How to Keep Buildings Dry and Safe with SENSOR DOGBONE
Moisture inside buildings can harm materials and people. Constant dripping erodes concrete and stone, and harmful molds can cause illness. Helsinki’s Metropolia University of Applied Sciences is using passive RFID sensors inside walls, roofs and floors to give early warning of moisture build-up.
Water in the wrong parts of a building can lead to structural damage and extensive mold growth that can cause severe health issues for those who spend time inside the structure. Hence, there is a strong demand for solutions to reliably and economically monitor moisture within buildings.
Subsidized by a Finnish government program to spearhead digitization, the Helsinki Metropolia University of Applied Sciences has sponsored several projects related to healthy buildings. “Water damage is an unimaginably big problem at the level of the national economy here in Finland and elsewhere. It creates health problems that are really expensive to deal with”, explains Jarmo Tuppurainen, Technology Manager at Metropolia University. “Until now, it has been very difficult and costly to locate the sources of any problems. You have to drill holes into structures or use unreliable surface metering.” Until now means until the first scalable, passive RAIN RFID (UHF) moisture-sensing inlay entered the market – SMARTRAC’s SENSOR DOGBONE.
Measuring Moisture Where it's Critical
Metropolia has recently tested a solution that uses passive RFID sensors placed inside walls, roofs and floors. These measure moisture right in the critical spots, for example under window openings. Since the sensors are passive, they don’t need a battery, and therefore have a very long lifespan. On top of that, they are easy to deploy and inexpensive enough to use on a large scale. In a single family house, around 15 sensors in bathrooms and 20 inside outer structures such as walls and roofs are needed. The sensors are placed under the moisture insulation of a building, which is why they need to be installed during construction. So far, there’s no practical way to implement them in an already-built structure. However, during retrofits or renovations, adding sensors is quite easy.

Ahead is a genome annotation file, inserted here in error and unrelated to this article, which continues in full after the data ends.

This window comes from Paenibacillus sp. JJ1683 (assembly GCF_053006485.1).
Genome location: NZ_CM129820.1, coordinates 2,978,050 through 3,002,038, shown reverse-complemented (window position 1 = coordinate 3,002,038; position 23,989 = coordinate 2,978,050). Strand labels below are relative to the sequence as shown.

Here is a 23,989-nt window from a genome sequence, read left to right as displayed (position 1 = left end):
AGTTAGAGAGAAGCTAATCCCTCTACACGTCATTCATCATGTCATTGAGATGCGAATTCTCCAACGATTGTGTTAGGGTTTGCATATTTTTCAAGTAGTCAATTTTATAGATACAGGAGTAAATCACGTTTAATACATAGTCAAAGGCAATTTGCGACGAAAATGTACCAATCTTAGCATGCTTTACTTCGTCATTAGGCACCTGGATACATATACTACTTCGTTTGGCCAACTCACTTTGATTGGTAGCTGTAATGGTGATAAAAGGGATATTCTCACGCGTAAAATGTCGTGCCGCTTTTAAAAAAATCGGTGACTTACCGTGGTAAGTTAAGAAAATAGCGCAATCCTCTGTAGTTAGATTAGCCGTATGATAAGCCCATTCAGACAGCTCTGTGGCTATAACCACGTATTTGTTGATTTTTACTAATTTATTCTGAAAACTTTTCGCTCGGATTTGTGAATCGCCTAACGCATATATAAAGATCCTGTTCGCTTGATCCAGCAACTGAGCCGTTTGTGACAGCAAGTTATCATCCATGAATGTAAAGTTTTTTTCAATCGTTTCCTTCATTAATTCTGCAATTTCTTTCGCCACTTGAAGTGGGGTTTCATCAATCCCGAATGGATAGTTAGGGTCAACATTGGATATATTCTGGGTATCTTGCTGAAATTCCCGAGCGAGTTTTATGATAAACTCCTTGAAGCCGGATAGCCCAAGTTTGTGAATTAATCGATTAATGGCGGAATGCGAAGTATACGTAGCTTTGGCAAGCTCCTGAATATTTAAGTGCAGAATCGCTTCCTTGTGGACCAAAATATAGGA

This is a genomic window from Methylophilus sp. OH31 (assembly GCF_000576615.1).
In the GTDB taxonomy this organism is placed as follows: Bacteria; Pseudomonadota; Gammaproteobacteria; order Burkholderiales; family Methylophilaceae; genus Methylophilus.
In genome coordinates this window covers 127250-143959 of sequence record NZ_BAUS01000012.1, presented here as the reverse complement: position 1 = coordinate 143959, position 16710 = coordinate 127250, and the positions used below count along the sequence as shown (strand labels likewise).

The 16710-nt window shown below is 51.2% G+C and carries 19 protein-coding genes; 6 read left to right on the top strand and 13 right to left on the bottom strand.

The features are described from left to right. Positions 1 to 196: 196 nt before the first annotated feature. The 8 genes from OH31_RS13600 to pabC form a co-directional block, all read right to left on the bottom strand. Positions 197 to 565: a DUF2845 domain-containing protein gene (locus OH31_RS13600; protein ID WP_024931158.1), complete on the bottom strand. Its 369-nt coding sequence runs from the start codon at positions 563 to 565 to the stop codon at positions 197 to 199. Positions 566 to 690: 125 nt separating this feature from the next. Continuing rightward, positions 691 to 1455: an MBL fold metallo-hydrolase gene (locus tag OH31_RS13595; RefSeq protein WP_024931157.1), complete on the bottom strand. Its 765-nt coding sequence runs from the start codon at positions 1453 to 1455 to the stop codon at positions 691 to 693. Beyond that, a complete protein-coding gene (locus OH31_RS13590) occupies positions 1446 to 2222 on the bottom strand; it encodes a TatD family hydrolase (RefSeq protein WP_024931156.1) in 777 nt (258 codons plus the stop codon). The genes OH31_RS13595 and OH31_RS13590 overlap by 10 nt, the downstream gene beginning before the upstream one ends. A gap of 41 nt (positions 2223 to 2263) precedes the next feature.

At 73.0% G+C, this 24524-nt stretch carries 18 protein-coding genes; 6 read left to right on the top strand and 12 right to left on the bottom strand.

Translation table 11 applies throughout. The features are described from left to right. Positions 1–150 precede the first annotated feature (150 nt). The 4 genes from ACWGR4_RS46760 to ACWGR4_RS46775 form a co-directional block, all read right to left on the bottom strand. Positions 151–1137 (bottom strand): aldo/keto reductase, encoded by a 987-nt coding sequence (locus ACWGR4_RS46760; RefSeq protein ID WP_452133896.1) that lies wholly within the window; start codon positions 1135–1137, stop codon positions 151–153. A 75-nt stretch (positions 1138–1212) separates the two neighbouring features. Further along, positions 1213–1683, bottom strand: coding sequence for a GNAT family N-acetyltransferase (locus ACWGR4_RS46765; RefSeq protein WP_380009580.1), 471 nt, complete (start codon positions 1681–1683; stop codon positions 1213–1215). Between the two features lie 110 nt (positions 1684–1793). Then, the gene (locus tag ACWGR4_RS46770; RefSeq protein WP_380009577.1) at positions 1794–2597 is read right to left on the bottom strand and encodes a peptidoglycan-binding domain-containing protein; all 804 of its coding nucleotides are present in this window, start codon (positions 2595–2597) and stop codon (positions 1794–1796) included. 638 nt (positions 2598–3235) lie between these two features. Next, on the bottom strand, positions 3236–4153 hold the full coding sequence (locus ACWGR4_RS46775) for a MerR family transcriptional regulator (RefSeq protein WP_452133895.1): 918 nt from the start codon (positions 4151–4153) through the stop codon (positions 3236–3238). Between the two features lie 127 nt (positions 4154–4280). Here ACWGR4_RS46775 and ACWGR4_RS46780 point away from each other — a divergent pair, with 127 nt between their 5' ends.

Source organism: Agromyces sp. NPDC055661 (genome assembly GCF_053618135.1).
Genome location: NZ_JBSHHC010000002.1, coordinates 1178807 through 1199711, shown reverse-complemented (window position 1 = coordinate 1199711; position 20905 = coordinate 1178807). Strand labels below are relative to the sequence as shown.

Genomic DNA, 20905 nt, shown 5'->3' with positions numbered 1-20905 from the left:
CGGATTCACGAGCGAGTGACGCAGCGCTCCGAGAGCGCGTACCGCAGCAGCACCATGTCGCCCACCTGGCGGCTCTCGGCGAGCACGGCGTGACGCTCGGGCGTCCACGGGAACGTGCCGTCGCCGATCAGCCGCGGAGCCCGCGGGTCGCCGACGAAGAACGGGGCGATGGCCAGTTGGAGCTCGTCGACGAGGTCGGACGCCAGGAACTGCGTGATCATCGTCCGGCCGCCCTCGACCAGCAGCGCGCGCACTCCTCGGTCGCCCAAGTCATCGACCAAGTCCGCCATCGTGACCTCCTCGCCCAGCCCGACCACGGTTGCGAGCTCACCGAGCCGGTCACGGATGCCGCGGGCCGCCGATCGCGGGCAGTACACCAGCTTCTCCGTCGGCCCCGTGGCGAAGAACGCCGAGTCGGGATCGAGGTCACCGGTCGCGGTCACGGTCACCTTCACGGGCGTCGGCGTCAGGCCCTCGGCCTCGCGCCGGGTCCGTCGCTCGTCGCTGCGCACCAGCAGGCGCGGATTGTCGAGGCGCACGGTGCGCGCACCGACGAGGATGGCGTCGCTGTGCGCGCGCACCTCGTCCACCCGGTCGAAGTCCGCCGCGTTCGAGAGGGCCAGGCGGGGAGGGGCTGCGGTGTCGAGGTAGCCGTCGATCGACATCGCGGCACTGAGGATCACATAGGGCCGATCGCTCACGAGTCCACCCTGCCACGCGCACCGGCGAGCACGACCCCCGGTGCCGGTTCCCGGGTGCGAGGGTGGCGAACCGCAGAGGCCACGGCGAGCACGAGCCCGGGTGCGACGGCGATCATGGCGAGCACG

Benefits for Building Clients, Buyers and Contractors
According to Jarmo Tuppurainen, the building client (the bill-payer) has the greatest incentive to have moisture sensors installed. Contractors can benefit as well, as they can control how well subcontractors are doing their jobs. In addition, insurance companies have a way to check where and when damage has occurred, and who might be the responsible party. Homebuyers and sellers can use the technology too. If a house is bought or sold, it’s reassuring to know the real condition of bathrooms or roofs before purchase. In Finland particularly, homebuyers are often prepared to go to court to get a reduction on the purchase price after they allegedly discover mold or moisture in their new home.
Metropolia’s first experimental passive RFID project has focused on technology and its feasibility, deploying RFID sensors from SMARTRAC as well as from other manufacturers. Future projects will study how sensor data from different manufacturers could be harmonized and transferred into a building information model (BIM).
The article is based on an interview by Aarni Heiskanen, courtesy of AEC-Business.com.